17 January 2012
Occupied Washington: 1932 and 2011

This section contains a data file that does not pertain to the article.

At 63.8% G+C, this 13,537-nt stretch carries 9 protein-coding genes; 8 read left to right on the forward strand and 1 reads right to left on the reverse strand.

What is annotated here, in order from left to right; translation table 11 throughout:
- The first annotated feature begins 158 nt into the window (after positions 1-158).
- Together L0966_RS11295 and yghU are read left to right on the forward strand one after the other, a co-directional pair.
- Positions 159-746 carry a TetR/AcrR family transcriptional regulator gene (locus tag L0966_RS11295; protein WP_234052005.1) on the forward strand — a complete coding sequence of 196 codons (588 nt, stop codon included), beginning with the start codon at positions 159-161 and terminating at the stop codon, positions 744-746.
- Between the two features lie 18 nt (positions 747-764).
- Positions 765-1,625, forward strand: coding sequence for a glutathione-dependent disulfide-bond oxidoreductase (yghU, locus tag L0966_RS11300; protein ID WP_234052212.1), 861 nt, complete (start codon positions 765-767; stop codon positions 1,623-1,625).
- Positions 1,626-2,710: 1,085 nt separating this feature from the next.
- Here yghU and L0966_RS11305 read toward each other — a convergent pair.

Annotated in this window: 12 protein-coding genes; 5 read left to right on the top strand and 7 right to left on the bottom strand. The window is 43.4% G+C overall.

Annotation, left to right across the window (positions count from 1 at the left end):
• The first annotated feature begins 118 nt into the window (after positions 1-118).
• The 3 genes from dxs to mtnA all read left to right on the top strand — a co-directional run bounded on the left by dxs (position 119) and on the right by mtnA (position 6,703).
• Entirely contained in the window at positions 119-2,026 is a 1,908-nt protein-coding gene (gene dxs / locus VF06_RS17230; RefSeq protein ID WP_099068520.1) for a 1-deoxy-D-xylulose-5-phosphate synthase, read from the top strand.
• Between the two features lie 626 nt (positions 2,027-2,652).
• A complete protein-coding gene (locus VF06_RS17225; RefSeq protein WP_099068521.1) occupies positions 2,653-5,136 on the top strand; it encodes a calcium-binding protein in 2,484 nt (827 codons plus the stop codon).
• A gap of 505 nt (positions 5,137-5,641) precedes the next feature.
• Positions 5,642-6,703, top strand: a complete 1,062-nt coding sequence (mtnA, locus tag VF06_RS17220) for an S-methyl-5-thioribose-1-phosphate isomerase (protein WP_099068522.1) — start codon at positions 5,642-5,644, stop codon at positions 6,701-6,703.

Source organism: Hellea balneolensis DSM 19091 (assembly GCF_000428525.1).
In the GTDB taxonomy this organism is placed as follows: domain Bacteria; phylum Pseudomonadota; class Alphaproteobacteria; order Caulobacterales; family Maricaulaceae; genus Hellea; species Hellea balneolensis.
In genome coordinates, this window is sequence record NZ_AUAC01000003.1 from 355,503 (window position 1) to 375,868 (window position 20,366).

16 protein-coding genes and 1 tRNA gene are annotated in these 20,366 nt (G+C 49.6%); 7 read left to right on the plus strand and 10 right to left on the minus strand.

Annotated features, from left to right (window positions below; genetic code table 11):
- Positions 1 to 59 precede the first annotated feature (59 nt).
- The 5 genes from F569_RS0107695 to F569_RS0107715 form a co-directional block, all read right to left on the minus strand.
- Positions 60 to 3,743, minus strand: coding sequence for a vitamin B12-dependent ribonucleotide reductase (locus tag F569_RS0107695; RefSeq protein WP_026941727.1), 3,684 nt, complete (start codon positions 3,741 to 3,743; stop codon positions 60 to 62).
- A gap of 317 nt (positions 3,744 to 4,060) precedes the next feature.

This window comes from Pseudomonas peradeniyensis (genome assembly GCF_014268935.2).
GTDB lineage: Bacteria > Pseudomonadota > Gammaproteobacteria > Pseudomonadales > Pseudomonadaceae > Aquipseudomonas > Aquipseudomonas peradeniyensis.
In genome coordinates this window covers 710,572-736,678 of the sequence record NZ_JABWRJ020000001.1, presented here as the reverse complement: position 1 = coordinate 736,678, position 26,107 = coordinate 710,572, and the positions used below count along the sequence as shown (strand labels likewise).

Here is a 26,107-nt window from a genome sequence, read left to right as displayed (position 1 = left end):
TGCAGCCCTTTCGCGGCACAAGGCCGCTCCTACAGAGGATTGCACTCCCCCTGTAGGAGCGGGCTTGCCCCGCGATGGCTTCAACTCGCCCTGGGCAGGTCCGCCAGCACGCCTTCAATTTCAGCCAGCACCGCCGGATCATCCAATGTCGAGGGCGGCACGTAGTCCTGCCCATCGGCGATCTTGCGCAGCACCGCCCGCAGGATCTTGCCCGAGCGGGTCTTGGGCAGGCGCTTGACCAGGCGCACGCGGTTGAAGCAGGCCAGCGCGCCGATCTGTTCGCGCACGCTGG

In what Reuters calls "a sign of renewed vigor," as many as "several hundred" people, including members of a persistent Occupation and sympathizers from across the country, carried out roving demonstrations and confrontations in the nation's capital today. While I credit the D.C. Occupiers for holding out for so long, thanks largely to an indulgent National Park Service, I hope I'm not setting an impossible standard by questioning whether "several hundred" people for a national event is a sign of any vigor. We're not exactly talking about the Bonus Army here, although Sally Benson's new pop history volume The Plots Against the President practically invites readers to see the 1932 occupiers as precursors to the movement of 2011-12. Benson's book is historical cheerleading for liberal Democrats, with a heroic FDR in the starring role, though the Bonus Army was not a plot against that or any other President. That episode seems to have been included for the suggestive parallel to present-day Occupations, though for all I know Benson had already finished proofing the thing before Occupy Wall Street broke out. Unlike the Occupiers, whose demands are many yet nebulous, the Bonus Army had a very specific demand: as World War I veterans, they wanted the government to pay out the bonuses originally promised for 1945 as an emergency relief measure. Reactionaries claimed alternately that the marchers were communist impostors or simply dupes manipulated by communist infiltrators. As Benson notes, Communists were involved in the movement, but the march and encampment hardly qualify as a communist conspiracy. Nevertheless, just as some congressmen would like to see happen today, the U.S. Army drove the protesters out of their encampments with horses, tanks, bayonets, swords and guns. Despite apparently widespread public support for the Bonus Army, both President Hoover and Roosevelt opposed an early bonus payment. Congress had to override an FDR veto to finally release the money in 1936. Roosevelt preferred to put the veterans to work in the Civilian Conservation Corps. At least he gave them jobs. That option would be unacceptable to the majority in the House of Representatives now. Of course, I don't suppose people yelled "Get a job!" at the Bonus marchers eighty years ago. Less than three years after the Crash of 1929, most Americans probably knew the score. What about now? I get the feeling, despite Reuters, that "Occupy" is already becoming last year's news. In Albany they have a lovely storefront that used to be an art gallery, in a far less conspicuous location than they had last fall. They can be ignored pretty easily. Is it that things today aren't as bad as in 1932, or does the average American simply care less for his fellow average Americans? You can probably answer both ways -- but for how much longer?